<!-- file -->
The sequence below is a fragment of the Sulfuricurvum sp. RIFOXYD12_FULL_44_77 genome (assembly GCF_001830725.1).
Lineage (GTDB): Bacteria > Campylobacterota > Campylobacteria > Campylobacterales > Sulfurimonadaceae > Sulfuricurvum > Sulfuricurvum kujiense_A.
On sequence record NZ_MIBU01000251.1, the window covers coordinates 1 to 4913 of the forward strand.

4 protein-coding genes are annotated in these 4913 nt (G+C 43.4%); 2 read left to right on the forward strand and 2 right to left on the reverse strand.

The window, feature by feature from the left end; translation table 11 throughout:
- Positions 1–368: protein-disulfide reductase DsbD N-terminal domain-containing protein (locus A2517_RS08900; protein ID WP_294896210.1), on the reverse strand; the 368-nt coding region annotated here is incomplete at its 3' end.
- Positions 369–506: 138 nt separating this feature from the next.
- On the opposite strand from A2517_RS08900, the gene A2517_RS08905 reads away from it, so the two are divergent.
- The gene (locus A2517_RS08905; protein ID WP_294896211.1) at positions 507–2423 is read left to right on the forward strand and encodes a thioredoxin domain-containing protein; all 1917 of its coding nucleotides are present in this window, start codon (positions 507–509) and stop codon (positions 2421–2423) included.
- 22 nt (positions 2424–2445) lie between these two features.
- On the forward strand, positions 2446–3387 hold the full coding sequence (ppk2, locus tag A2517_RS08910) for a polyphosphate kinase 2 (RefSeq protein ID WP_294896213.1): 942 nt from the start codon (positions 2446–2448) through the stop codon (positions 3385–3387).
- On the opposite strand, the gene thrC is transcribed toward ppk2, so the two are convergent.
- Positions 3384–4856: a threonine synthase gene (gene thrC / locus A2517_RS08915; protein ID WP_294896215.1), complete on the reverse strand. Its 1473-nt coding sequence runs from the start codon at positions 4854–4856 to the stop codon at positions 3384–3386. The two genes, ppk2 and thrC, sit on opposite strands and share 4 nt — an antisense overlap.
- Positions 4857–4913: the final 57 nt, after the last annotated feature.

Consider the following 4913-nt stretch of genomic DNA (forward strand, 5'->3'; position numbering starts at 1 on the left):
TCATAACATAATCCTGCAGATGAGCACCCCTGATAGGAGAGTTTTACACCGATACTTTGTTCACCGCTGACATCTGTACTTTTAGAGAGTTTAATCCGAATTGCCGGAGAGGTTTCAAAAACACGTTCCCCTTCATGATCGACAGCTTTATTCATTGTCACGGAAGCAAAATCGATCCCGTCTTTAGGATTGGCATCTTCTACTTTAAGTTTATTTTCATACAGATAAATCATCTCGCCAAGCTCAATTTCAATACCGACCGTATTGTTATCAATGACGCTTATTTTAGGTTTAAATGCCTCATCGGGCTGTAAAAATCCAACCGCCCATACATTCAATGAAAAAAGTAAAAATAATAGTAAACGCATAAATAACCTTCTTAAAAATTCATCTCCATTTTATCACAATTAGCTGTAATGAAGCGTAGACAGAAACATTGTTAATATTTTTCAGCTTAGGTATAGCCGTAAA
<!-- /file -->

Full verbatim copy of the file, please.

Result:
The sequence below is a fragment of the Sulfuricurvum sp. RIFOXYD12_FULL_44_77 genome (assembly GCF_001830725.1).
Lineage (GTDB): Bacteria > Campylobacterota > Campylobacteria > Campylobacterales > Sulfurimonadaceae > Sulfuricurvum > Sulfuricurvum kujiense_A.
On sequence record NZ_MIBU01000251.1, the window covers coordinates 1 to 4913 of the forward strand.

4 protein-coding genes are annotated in these 4913 nt (G+C 43.4%); 2 read left to right on the forward strand and 2 right to left on the reverse strand.

The window, feature by feature from the left end; translation table 11 throughout:
- Positions 1–368: protein-disulfide reductase DsbD N-terminal domain-containing protein (locus A2517_RS08900; protein ID WP_294896210.1), on the reverse strand; the 368-nt coding region annotated here is incomplete at its 3' end.
- Positions 369–506: 138 nt separating this feature from the next.
- On the opposite strand from A2517_RS08900, the gene A2517_RS08905 reads away from it, so the two are divergent.
- The gene (locus A2517_RS08905; protein ID WP_294896211.1) at positions 507–2423 is read left to right on the forward strand and encodes a thioredoxin domain-containing protein; all 1917 of its coding nucleotides are present in this window, start codon (positions 507–509) and stop codon (positions 2421–2423) included.
- 22 nt (positions 2424–2445) lie between these two features.
- On the forward strand, positions 2446–3387 hold the full coding sequence (ppk2, locus tag A2517_RS08910) for a polyphosphate kinase 2 (RefSeq protein ID WP_294896213.1): 942 nt from the start codon (positions 2446–2448) through the stop codon (positions 3385–3387).
- On the opposite strand, the gene thrC is transcribed toward ppk2, so the two are convergent.
- Positions 3384–4856: a threonine synthase gene (gene thrC / locus A2517_RS08915; protein ID WP_294896215.1), complete on the reverse strand. Its 1473-nt coding sequence runs from the start codon at positions 4854–4856 to the stop codon at positions 3384–3386. The two genes, ppk2 and thrC, sit on opposite strands and share 4 nt — an antisense overlap.
- Positions 4857–4913: the final 57 nt, after the last annotated feature.

Consider the following 4913-nt stretch of genomic DNA (forward strand, 5'->3'; position numbering starts at 1 on the left):
TCATAACATAATCCTGCAGATGAGCACCCCTGATAGGAGAGTTTTACACCGATACTTTGTTCACCGCTGACATCTGTACTTTTAGAGAGTTTAATCCGAATTGCCGGAGAGGTTTCAAAAACACGTTCCCCTTCATGATCGACAGCTTTATTCATTGTCACGGAAGCAAAATCGATCCCGTCTTTAGGATTGGCATCTTCTACTTTAAGTTTATTTTCATACAGATAAATCATCTCGCCAAGCTCAATTTCAATACCGACCGTATTGTTATCAATGACGCTTATTTTAGGTTTAAATGCCTCATCGGGCTGTAAAAATCCAACCGCCCATACATTCAATGAAAAAAGTAAAAATAATAGTAAACGCATAAATAACCTTCTTAAAAATTCATCTCCATTTTATCACAATTAGCTGTAATGAAGCGTAGACAGAAACATTGTTAATATTTTTCAGCTTAGGTATAGCCGTAAA